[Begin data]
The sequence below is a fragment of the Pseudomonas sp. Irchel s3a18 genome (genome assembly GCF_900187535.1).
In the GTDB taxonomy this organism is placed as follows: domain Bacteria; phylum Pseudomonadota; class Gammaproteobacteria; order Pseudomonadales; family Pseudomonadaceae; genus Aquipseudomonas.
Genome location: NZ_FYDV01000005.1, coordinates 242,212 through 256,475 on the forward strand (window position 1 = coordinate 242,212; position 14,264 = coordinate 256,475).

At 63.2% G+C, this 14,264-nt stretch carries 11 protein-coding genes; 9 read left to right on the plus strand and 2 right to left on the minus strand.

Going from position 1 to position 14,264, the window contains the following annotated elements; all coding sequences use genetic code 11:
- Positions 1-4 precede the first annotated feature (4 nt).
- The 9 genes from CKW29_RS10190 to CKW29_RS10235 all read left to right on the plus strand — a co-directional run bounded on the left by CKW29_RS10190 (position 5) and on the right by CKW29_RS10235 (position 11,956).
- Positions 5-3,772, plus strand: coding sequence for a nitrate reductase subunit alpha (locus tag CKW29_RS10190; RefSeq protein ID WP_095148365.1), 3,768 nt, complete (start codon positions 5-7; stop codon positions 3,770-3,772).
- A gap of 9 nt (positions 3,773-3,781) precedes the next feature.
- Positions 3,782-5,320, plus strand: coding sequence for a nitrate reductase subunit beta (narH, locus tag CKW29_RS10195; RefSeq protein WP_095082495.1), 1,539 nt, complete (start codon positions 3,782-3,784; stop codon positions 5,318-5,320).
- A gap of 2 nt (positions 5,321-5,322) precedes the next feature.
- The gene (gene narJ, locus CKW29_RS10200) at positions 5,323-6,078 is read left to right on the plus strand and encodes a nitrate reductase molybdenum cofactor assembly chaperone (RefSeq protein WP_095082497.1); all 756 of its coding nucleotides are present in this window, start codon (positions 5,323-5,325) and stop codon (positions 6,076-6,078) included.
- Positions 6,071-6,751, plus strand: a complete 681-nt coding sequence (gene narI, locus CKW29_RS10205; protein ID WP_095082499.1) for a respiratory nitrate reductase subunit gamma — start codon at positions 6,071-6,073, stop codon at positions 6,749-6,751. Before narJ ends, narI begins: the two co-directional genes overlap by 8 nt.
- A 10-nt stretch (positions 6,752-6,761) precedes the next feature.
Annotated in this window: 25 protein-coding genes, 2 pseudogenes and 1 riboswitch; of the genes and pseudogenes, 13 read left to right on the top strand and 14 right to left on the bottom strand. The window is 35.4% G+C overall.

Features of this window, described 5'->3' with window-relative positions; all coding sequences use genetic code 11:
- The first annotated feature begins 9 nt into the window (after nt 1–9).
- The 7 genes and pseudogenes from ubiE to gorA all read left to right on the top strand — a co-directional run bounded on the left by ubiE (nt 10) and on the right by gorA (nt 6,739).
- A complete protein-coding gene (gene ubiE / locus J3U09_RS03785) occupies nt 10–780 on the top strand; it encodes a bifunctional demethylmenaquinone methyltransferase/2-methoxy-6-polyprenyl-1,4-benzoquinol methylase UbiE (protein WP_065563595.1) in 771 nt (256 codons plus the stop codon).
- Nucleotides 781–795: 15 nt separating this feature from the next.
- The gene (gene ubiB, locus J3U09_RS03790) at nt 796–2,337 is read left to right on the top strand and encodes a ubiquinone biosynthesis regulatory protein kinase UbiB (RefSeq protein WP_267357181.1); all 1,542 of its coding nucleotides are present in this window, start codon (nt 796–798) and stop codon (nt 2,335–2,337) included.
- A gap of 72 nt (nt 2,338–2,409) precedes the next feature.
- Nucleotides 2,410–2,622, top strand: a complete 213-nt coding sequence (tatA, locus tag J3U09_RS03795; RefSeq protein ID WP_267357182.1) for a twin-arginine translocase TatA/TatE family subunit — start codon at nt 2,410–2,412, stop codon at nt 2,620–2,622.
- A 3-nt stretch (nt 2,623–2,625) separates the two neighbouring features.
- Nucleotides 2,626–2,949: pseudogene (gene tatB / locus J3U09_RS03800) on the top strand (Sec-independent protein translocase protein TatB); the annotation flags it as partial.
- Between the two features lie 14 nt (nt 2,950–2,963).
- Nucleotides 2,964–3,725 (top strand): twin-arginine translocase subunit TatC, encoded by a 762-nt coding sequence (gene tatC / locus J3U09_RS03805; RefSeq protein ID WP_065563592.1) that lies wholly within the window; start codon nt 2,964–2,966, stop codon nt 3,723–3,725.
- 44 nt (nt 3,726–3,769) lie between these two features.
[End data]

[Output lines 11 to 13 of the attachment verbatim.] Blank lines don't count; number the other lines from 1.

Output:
- A gap of 2 nt (positions 5,321-5,322) precedes the next feature.
- The gene (gene narJ, locus CKW29_RS10200) at positions 5,323-6,078 is read left to right on the plus strand and encodes a nitrate reductase molybdenum cofactor assembly chaperone (RefSeq protein WP_095082497.1); all 756 of its coding nucleotides are present in this window, start codon (positions 5,323-5,325) and stop codon (positions 6,076-6,078) included.
- Positions 6,071-6,751, plus strand: a complete 681-nt coding sequence (gene narI, locus CKW29_RS10205; protein ID WP_095082499.1) for a respiratory nitrate reductase subunit gamma — start codon at positions 6,071-6,073, stop codon at positions 6,749-6,751. Before narJ ends, narI begins: the two co-directional genes overlap by 8 nt.